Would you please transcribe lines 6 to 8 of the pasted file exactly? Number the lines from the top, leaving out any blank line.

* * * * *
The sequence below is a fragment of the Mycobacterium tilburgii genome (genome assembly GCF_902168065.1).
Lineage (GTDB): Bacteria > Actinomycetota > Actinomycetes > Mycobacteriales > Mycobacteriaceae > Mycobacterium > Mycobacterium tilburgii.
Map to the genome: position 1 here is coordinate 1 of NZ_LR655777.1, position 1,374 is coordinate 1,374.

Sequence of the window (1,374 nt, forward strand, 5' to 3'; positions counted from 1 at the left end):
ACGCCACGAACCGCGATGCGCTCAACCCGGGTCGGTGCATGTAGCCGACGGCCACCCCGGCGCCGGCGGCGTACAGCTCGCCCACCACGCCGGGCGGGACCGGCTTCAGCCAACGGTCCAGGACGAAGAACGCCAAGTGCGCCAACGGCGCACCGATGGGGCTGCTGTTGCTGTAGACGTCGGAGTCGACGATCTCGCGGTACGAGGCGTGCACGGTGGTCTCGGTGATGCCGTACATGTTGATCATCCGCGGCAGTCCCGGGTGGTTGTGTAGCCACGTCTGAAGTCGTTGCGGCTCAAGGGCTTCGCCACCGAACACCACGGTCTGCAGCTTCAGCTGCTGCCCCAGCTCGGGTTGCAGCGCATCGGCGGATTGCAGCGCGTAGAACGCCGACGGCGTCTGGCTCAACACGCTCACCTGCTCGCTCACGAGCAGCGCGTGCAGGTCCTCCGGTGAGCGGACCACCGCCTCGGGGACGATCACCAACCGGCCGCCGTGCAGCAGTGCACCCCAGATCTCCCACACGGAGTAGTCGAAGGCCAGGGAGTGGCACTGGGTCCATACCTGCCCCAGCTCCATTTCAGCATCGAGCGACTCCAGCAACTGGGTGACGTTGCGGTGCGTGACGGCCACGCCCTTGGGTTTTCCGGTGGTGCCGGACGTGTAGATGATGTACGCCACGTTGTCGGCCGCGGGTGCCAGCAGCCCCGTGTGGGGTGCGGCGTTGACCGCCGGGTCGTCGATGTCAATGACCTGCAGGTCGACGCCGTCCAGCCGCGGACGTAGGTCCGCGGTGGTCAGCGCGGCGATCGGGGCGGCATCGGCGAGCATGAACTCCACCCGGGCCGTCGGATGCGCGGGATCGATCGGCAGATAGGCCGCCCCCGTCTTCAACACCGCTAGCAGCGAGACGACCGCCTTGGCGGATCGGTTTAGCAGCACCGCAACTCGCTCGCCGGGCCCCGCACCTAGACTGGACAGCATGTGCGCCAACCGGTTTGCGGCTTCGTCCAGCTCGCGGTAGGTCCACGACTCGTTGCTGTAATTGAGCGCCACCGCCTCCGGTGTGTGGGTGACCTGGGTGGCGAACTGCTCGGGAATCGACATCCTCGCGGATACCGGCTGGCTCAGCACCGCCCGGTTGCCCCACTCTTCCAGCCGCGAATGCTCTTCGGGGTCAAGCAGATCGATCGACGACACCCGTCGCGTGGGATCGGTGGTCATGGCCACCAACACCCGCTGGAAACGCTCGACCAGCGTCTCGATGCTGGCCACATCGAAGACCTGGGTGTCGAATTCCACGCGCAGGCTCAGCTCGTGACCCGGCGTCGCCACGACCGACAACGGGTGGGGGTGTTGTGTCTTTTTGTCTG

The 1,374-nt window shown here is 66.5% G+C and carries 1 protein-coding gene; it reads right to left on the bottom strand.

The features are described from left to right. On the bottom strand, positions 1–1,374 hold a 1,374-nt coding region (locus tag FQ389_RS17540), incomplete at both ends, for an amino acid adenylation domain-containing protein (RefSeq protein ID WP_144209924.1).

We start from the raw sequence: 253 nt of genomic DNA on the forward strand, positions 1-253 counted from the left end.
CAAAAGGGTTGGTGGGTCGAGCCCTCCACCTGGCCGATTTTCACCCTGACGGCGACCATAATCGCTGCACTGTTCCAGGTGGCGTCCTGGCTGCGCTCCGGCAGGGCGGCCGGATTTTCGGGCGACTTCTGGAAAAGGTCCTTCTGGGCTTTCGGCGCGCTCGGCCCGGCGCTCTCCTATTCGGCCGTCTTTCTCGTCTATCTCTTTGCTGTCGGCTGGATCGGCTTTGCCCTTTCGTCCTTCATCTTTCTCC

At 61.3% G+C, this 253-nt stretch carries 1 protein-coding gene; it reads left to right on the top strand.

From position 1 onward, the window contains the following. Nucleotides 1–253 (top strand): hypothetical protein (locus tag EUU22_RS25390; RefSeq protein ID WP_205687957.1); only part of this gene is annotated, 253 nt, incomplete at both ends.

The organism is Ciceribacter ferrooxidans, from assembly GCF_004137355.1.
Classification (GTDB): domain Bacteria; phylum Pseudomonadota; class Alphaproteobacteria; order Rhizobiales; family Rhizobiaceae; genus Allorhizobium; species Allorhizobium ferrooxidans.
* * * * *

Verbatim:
The 1,374-nt window shown here is 66.5% G+C and carries 1 protein-coding gene; it reads right to left on the bottom strand.

The features are described from left to right. On the bottom strand, positions 1–1,374 hold a 1,374-nt coding region (locus tag FQ389_RS17540), incomplete at both ends, for an amino acid adenylation domain-containing protein (RefSeq protein ID WP_144209924.1).

We start from the raw sequence: 253 nt of genomic DNA on the forward strand, positions 1-253 counted from the left end.